Book tells story of Peak District footwear workers' strike
A new book looks at the story of Peak District footwear workers who took strike action against low pay a century ago.
One of the main sources of employment in Stoney Middleton and Eyam in the early 20th century was the boot and shoe industry.
Four in 10 households had someone working in one of the factories or on a self-employed basis. A third of the workforce were women, and a quarter were teenagers.
Men in Stoney Middleton boot factories in 1918 earned only £1 16s for a 59-hour week. In major footwear manufacturing towns, like Leicester, men could earn between £3 10s and £5, plus a war bonus.
Women were paid 12s to 16s a week for a 55.5-hour week, whereas in Leicester they earned £2.10s to £3 plus war bonus for a shorter week.
Workers started to join the National Union of Boot and Shoe Operatives (NUBSO) despite attempts by employers to get workers to agree not to join a union and threatening to close factories down.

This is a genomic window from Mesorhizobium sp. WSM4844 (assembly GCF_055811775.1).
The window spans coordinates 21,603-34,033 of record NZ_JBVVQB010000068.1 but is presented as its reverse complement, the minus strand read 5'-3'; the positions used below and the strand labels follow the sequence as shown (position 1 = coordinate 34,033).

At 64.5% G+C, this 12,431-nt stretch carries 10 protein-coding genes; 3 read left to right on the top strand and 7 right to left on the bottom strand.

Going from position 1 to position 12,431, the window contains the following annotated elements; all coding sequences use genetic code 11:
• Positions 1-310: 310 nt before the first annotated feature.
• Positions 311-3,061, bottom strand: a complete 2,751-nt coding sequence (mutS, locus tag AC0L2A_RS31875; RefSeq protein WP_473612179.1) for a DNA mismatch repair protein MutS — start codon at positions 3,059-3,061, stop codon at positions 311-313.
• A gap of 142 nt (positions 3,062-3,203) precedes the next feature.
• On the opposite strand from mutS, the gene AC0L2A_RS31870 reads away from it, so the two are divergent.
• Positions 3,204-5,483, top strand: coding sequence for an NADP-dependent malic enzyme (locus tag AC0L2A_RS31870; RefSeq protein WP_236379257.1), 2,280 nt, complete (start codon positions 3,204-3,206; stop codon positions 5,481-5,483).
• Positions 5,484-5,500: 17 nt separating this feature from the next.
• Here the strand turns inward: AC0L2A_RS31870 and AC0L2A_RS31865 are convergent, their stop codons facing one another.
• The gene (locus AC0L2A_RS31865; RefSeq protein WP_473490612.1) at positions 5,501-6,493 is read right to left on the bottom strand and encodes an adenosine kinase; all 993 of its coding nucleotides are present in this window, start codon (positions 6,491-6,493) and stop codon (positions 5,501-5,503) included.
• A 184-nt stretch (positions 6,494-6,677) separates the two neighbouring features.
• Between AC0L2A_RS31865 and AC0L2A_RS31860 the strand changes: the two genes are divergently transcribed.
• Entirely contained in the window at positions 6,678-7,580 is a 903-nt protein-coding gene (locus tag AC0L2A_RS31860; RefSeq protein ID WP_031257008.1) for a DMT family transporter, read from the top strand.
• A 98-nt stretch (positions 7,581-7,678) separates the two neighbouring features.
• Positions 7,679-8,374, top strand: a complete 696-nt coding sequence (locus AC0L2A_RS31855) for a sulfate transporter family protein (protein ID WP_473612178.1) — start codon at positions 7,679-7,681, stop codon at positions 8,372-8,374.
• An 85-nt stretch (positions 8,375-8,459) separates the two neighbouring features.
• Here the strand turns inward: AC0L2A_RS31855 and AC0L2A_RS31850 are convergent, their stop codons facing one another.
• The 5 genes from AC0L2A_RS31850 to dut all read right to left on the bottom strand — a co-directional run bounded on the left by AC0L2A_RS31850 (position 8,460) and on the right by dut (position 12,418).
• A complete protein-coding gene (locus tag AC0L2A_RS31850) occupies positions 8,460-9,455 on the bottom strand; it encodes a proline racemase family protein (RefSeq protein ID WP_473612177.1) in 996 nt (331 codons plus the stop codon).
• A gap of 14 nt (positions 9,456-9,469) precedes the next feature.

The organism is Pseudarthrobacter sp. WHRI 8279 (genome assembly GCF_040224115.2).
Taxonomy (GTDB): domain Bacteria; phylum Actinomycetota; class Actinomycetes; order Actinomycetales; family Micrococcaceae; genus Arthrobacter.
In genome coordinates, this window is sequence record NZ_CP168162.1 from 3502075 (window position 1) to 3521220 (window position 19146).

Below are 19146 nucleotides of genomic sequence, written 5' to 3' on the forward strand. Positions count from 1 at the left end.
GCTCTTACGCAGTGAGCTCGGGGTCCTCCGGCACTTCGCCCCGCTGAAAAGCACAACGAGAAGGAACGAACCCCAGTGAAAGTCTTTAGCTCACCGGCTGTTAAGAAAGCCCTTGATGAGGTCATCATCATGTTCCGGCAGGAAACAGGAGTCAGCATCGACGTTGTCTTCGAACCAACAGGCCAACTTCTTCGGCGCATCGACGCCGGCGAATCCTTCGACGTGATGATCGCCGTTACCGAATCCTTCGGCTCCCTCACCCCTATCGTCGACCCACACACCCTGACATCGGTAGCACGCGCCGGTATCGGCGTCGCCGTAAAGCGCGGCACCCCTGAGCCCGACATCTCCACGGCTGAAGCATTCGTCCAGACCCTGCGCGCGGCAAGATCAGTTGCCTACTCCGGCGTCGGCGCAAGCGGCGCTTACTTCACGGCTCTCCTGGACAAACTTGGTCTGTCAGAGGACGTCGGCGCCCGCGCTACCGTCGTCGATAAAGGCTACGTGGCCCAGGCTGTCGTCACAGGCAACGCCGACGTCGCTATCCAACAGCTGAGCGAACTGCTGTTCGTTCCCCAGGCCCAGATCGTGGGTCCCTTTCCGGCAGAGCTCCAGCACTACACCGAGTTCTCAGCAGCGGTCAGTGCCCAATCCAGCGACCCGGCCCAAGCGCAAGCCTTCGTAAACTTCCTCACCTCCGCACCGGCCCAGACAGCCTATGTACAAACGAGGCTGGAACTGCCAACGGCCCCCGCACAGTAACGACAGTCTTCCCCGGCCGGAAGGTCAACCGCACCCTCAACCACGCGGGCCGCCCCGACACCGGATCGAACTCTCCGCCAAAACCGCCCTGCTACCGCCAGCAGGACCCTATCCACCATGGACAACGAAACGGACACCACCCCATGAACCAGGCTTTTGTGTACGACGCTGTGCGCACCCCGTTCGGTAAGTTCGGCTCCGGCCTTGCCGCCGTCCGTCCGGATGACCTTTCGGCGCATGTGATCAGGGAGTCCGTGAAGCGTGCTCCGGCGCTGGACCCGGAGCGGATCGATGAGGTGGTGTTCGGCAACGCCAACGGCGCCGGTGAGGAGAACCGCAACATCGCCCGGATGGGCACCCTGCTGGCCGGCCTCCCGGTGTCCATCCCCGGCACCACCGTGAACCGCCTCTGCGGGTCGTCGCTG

Following the sacking of 11 women and men for alleged union membership, and the refusal of local employers to talk, workers at eight boot and shoe factories came out on strike in March 1918.
The strike went on for nearly two-and-a-half years. It is believed to be the longest ever in the footwear trade in England and one of the longest in any industry involving a group of women workers.
Union organiser John Buckle and the strikers, with financial support from Sheffield trade unionists, set up a co-operative factory in Eyam that lasted two years.
The Air of Freedom by Philip Taylor and Steve Bond is on sale for £6 from Kelham Island Books, Rhyme and Reason, W H Smith on Fargate and Sheffield Museums.
To order by post, send a cheque for £8 made payable to S Bond to The Cordwainer, Unit 8, Brough Business Park, Bradwell, Hope Valley S33 9HG.